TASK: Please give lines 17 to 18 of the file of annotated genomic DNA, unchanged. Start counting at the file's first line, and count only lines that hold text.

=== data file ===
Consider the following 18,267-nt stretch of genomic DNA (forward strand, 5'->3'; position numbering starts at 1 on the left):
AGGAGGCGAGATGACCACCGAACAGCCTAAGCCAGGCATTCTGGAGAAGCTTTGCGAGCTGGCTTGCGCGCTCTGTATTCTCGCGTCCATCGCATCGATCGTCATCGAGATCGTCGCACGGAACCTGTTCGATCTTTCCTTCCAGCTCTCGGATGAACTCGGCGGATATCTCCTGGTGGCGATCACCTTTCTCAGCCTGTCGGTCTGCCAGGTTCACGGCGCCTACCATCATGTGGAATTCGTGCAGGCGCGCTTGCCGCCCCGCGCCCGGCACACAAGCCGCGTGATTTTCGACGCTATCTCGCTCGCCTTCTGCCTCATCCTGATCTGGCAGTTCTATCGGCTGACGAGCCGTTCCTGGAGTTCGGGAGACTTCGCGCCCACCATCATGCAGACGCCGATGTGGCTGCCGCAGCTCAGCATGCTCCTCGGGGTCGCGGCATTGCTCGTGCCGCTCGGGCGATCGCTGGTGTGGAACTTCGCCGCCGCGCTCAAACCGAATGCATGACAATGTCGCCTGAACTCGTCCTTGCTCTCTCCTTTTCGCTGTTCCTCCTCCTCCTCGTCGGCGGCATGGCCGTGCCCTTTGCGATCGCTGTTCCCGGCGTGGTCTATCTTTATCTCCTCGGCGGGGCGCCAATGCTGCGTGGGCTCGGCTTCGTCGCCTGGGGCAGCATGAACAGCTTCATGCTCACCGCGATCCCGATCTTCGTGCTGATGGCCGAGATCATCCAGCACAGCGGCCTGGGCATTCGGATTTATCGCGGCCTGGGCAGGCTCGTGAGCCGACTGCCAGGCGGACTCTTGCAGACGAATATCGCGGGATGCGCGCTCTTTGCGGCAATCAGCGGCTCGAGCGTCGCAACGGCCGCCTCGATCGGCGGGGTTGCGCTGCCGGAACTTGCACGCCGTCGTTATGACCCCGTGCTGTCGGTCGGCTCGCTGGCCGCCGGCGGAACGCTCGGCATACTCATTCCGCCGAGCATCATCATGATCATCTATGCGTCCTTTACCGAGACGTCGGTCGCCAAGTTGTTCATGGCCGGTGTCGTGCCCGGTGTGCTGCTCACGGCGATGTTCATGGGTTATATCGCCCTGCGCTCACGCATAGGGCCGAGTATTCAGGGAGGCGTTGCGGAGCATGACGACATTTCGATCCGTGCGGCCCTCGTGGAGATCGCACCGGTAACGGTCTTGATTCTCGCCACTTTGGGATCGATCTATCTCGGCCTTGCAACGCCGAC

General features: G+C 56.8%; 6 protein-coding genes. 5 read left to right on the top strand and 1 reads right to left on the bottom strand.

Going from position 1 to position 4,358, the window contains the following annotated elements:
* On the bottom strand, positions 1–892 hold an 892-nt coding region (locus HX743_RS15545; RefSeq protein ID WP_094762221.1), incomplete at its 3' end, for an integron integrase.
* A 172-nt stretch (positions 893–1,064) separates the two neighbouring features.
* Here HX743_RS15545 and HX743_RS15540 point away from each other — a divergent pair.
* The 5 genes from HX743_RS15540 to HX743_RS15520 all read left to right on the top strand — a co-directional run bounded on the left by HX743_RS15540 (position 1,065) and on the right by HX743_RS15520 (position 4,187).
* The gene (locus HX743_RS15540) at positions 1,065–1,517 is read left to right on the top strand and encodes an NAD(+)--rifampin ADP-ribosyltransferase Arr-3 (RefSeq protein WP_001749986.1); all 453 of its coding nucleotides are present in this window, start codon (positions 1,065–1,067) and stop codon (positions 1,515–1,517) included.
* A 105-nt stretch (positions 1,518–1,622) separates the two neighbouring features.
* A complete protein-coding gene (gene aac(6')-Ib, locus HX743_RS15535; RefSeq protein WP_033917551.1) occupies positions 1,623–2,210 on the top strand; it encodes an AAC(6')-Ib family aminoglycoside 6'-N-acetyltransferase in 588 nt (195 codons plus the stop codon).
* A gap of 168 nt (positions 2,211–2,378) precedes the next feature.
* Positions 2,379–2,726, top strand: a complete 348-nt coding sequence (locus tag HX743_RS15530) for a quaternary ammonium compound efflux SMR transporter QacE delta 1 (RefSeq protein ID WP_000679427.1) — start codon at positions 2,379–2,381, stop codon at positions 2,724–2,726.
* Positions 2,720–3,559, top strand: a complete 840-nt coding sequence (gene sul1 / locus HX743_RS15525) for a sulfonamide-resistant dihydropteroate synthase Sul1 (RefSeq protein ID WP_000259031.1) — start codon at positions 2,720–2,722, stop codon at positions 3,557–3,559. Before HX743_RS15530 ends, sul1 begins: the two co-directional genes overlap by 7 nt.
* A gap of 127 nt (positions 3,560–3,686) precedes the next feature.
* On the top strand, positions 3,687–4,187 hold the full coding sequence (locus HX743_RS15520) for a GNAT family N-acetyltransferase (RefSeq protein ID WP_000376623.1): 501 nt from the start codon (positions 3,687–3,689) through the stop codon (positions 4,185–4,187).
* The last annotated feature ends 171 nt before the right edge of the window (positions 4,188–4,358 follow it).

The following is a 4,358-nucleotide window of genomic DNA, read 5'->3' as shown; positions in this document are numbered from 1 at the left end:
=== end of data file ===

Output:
* The last annotated feature ends 171 nt before the right edge of the window (positions 4,188–4,358 follow it).

The following is a 4,358-nucleotide window of genomic DNA, read 5'->3' as shown; positions in this document are numbered from 1 at the left end: